Bill Hancock, a long-time staff member at the NCAA office, who now serves as the Division I Men's Basketball Championship Media Coordinator, was inducted into the College Sports Information Directors Hall of Fame at the organization's annual workshop in Philadelphia, in early July.

Hancock started his career as an assistant sports information director at Oklahoma in 1971, before moving to the Big Eight Conference from 1978 to 1988 as the league's media relations director and, eventually, assistant commissioner. In 1989, the NCAA brought Hancock on board to serve as the director of the NCAA Division I Men's Basketball Championship.

"Working with the Division I Men's Basketball Championship is a great thrill," said Hancock, "It's a dream come true, actually.

"When Tom Jernstedt asked me to join the NCAA staff in the fall of 1989, I'd have paid him; but I didn't tell him that."

Hancock retired from his full-time position as the tournament's director in 2002 not long after the loss of his son Will in a tragic airplane crash in January, 2001. Will had been traveling with members of the Oklahoma State men's basketball team as its media relations coordinator at the time of the crash.

"My decision to retire from the staff in 2002 was based on a need to spend more time with my family," said Hancock, "My wife and I made the decision after giving it much thought.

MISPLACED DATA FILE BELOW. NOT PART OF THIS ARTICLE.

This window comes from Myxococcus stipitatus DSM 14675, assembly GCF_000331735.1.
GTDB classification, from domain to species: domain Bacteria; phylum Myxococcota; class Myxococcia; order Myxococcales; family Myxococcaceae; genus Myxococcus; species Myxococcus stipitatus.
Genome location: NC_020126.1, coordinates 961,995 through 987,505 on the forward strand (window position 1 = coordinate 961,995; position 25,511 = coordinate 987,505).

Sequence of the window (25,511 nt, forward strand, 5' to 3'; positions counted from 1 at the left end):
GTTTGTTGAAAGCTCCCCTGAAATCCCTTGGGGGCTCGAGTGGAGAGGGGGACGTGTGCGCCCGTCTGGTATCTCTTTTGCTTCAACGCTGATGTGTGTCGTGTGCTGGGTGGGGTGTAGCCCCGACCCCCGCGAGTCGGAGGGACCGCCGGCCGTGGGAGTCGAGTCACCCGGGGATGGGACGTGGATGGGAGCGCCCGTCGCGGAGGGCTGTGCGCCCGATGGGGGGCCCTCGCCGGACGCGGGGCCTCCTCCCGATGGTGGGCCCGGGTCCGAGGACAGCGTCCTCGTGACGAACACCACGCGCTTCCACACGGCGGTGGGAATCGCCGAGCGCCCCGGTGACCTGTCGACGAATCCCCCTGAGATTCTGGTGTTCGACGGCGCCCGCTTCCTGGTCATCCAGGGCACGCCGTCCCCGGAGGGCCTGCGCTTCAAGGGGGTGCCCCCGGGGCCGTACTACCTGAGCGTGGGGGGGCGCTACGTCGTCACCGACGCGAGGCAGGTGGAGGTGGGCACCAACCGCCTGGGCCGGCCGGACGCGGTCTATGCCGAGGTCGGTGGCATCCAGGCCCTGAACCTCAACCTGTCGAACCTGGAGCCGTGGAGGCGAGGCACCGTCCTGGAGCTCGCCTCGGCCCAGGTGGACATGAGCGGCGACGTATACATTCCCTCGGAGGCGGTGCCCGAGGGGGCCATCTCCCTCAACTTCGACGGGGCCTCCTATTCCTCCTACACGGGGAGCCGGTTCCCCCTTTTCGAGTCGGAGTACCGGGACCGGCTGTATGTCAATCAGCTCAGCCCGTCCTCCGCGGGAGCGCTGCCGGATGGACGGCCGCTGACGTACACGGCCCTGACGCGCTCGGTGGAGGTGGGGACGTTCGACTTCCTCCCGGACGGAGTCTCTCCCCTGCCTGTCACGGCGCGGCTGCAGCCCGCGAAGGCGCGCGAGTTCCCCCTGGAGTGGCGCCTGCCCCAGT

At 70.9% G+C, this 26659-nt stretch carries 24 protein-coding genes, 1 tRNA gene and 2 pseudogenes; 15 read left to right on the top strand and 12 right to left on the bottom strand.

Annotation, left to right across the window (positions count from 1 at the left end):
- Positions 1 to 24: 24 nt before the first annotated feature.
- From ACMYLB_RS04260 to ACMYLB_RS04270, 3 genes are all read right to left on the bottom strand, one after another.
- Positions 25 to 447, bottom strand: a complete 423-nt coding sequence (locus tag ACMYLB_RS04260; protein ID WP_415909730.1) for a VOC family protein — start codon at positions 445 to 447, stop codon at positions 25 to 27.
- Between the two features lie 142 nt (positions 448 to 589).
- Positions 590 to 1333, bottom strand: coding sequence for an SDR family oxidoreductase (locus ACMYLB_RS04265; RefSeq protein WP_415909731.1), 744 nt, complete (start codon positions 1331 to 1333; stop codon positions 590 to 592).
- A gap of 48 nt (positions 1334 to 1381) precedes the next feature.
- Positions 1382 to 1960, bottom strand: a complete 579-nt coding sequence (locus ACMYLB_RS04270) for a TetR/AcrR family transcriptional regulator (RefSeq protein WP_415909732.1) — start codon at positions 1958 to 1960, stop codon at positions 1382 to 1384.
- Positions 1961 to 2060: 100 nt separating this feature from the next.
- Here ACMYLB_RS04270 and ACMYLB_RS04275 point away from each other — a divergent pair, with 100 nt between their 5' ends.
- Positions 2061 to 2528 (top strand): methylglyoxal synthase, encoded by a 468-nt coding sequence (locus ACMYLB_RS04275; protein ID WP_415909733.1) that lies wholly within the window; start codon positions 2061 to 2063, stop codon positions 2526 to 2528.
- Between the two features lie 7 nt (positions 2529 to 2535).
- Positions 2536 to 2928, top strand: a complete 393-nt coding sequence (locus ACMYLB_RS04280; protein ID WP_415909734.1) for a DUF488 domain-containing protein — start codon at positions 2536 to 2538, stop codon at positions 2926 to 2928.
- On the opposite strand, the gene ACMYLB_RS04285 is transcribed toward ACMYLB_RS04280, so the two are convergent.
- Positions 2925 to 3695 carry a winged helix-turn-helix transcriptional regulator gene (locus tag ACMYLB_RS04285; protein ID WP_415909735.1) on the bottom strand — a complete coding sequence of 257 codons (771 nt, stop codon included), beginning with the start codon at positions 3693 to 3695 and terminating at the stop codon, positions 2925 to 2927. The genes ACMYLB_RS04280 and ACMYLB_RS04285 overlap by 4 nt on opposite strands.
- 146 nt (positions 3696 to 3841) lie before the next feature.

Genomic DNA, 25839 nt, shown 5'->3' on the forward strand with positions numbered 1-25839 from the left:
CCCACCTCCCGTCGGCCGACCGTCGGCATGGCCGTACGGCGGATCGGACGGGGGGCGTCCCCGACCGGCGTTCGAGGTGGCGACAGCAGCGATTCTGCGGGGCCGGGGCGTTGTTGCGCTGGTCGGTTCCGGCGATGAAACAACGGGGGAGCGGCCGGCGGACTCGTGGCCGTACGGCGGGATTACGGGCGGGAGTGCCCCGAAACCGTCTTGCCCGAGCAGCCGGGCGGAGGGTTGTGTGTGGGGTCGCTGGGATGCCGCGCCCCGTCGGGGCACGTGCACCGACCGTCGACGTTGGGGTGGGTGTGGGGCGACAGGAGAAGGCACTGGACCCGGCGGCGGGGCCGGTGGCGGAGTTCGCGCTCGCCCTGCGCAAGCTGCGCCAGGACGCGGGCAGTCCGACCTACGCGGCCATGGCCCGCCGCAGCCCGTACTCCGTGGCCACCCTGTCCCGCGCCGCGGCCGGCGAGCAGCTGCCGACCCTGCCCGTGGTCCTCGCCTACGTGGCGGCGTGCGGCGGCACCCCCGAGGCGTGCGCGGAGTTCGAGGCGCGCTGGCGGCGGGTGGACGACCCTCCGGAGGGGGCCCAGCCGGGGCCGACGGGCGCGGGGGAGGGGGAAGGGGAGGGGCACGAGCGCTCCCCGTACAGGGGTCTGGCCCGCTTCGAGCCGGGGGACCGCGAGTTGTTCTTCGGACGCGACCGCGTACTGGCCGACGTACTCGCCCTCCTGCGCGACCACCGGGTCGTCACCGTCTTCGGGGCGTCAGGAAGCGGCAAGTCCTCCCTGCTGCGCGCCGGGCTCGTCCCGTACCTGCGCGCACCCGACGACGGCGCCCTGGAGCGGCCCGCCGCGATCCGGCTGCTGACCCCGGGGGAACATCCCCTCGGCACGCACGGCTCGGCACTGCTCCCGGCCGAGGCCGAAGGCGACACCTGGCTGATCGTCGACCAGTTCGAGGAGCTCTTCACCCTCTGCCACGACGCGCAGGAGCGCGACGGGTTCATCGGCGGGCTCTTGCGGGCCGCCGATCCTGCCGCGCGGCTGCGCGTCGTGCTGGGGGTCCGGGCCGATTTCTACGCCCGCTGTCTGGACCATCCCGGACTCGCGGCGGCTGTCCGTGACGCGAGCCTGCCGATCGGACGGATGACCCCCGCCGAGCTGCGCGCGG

"On one hand, it was difficult because I loved my work so much and enjoyed the people. On the other, it was an easy decision, because family comes first.

"I was lucky because Tom Jernstedt and Greg Shaheen almost immediately asked me to remain with the NCAA as a consultant."

As the media coordinator for one of the most publicized athletic events in the country, things can be a little hectic, but Hancock believes the people he works with makes his job much easier.

"We work with the creme-de-la-creme in 14 different cities each year," said Hancock.

"Folks in those cities love to be involved in this championship, and they work very hard to make sure it is successful. Our staff members are basically trainers. We teach the people in the cities how to manage the event, and then go out and make it successful."

Hancock has been actively involved not only in collegiate athletics, but as a volunteer for the United States Olympic media-services offices for the past six summer Olympic Games. He's also volunteered for the Pan American Games, and U.S. Olympic Festivals.

Since retiring from full-time work at the NCAA, one of the several things that have kept Hancock busy was riding his bicycle across the country. The 2,747-mile trek began at Huntington Beach, Calif., and ended at Tybee Island in Georgia.

"It was a wonderful experience," said Hancock, "I kept up with my NCAA work by checking email and voice mail almost every day."

Hancock documented the trip in his memoir, Riding with the Blue Moth, which also helped him deal with the loss of his son. The book will be published in August, and more information can be found at ridingwiththebluemoth.com.

After more than 30 years in collegiate athletics, Hancock thinks of every job he's taken as a dream job.

"We are very fortunate to be able to work in the college-athletics business," said Hancock, "I count my lucky stars every day."